You don’t need to be an economist to understand that this is far too facile a stance and couldn’t possibly be what Keynes said. In fact, Keynes approved wider budget deficits only in the extreme cases of an non-functioning economy. In a very severe recession, when there was no choice but to revive it by using government spending, ignoring the price to be paid for it in the form of accumulating deficits was the only solution.

Keynes did not mean — and never said — that budget deficits are the most efficient medicine for dealing with economies in normal situations. It never would have occurred to him to say such a foolish thing.

Just as no sane doctor would recommend that a basically healthy, cancer-free person should undergo chemotherapy, no sane economist would recommend creating large deficits in a basically healthy economy. And the Israeli economy is a basically healthy one. It has suffered only a mild slowdown, with a growth forecast of 2.8% for 2015 — quite good compared with most developed countries.

The problem is that people without any economic education, who don’t understand what Keynes said at all, are quoting him incorrectly. This problem becomes a serious failure when those lacking any education in economics are also the ones making the decisions.

A steep price

Here is the third and last puzzle, a cultural one: Why is it so hard for the average Israeli to understand there are no free lunches?

The answer: The non-economist who heads the Finance Ministry is convinced that a deficit of 3.4% is legitimate for a growing economy. As a polished politician, he knows he will not pay any political price at all for exceeding the deficit ceiling. Instead, the average Israeli seems to be thankful for this socially conscious finance minister who personally blocked any tax increases or spending cuts.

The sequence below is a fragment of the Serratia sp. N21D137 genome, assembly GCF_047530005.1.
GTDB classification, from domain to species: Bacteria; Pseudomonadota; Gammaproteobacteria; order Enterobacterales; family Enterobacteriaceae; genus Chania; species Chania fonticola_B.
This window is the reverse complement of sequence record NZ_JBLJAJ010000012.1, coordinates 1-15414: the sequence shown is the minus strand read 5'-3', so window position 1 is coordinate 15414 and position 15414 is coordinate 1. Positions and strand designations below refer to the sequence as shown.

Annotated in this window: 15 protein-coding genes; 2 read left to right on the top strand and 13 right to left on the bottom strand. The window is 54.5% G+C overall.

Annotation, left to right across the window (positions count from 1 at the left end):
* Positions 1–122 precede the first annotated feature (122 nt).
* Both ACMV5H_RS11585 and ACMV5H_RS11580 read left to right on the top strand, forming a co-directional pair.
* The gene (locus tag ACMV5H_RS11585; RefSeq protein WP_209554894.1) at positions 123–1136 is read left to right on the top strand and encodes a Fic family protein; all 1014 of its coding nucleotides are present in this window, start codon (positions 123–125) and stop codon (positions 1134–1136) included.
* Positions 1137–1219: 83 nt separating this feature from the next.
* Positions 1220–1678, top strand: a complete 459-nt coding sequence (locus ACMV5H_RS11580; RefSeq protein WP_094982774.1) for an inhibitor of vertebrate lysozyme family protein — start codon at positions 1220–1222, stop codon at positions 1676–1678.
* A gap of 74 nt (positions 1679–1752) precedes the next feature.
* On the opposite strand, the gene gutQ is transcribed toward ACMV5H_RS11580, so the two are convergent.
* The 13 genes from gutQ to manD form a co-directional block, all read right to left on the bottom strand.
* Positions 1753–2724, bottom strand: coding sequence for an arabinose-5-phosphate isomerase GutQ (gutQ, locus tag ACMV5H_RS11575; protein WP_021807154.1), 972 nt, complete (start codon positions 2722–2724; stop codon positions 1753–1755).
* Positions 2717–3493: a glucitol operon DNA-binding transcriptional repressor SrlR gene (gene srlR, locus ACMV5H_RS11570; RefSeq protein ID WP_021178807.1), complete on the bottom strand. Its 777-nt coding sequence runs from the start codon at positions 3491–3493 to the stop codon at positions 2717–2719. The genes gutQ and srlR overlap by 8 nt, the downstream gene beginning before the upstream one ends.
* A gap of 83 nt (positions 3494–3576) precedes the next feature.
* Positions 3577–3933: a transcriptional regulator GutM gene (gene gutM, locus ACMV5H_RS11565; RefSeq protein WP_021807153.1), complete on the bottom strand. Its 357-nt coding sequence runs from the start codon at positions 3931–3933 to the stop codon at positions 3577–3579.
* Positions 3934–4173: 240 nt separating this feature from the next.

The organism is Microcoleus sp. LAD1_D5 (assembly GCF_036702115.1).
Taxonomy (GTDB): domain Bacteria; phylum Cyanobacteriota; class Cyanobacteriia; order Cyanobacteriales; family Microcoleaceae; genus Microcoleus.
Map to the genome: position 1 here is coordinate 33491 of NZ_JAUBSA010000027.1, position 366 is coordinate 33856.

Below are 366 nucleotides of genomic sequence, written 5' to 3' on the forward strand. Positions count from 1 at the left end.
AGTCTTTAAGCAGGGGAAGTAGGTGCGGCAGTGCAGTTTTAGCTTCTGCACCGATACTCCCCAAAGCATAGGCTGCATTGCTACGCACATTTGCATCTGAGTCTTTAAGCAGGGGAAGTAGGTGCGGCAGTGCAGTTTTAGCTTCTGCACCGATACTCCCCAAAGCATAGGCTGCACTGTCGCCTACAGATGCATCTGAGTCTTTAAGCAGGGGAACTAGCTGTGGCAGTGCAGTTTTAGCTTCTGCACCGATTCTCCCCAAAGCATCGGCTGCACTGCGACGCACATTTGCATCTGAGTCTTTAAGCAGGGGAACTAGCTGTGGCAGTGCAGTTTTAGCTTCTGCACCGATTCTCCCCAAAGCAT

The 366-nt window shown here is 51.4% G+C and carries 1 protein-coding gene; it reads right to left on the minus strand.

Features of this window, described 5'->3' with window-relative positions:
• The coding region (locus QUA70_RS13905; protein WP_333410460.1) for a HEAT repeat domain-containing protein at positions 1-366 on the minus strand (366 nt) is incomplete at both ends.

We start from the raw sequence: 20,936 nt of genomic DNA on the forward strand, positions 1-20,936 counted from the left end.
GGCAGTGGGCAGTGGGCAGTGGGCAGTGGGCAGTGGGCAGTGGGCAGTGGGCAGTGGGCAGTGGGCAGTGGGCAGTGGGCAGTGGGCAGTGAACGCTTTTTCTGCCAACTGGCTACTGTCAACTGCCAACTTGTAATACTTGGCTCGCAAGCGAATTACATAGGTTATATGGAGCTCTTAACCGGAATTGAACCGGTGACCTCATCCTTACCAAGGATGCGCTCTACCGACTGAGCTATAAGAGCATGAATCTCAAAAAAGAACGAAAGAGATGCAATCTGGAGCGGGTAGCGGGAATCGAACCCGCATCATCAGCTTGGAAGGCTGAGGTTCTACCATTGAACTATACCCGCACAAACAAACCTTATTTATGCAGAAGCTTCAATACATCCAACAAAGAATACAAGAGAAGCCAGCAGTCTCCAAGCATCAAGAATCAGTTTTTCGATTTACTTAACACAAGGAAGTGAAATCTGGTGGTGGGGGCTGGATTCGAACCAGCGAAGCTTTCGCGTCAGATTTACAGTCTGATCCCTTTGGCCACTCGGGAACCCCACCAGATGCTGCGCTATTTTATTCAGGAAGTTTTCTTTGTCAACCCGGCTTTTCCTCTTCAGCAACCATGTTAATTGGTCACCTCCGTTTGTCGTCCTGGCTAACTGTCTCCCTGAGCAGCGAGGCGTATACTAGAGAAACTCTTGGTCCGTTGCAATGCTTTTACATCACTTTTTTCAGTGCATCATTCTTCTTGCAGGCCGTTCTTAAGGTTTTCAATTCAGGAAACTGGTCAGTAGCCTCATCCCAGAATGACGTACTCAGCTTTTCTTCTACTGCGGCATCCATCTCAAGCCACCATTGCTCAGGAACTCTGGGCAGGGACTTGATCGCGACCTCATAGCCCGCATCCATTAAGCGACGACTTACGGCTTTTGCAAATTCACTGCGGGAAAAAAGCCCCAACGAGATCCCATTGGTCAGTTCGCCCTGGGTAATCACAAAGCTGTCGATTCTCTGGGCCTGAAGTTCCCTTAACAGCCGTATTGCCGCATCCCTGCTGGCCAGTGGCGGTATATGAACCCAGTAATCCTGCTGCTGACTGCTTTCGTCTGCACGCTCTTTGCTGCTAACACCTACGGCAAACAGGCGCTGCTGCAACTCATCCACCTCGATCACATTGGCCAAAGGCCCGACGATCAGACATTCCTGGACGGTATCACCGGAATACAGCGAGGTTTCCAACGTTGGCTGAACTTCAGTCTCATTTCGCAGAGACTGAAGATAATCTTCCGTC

Average Israelis, in other words, do not think there is much of a price for raising the deficit too high. Average Israelis are convinced this can be done without paying any price at all; they believe in free lunches.

But that’s the problem: There is no such thing.

There is a steep price, maybe even an unbearably steep one, for blocking both tax increases and spending cuts. In the best case, both will lead to an increase in Israel’s risk premium — in other words, to higher spending on interest costs on the national debt.

Remember that Israel still devotes more than 13% of the budget to paying interest on its debt, making it one of the largest items in the budget. Since the country is viewed around the world as a risky place, the rate of interest Israel pays is one of the highest in the world, but the responsible fiscal behavior the government has demonstrated over the past decade has saved us considerable interest costs. Spending was able to grow by about 10 billion shekels a year because of that responsible fiscal policy.

Wrongheaded idea

It is wrongheaded to think it is acceptable to increase the deficit as a way of avoiding cutting spending or raising taxes, to think that in doing so we are supporting economic growth. It may be okay to run up debts to fund investment, but only in reasonable amounts. Otherwise, every small business could take out millions of shekels in loans on the grounds that the money is being invested.

Moreover, the money in this case is not even being used for investment at all, but for defense and tax breaks for first-time home buyers, so there is not even any hope the money will be returned in the form of future economic growth.

In the worst case, increasing the deficit could bring Israel to the brink of a financial crisis, as almost happened in 2002 during the second intifada. It is worth remembering the price we paid for that near-crisis, which forced cutbacks of billions of shekels in government spending, including child allowances, schools, higher education and local authorities. The government deepened the poverty of its citizens, sent its academic institutions downhill and almost destroyed the poorer municipalities — it did just about anything to stabilize its fiscal situation.

That was a terrifying cut into living flesh, and that is the price we may very well have to pay if we continue to think there is such a thing as a free lunch.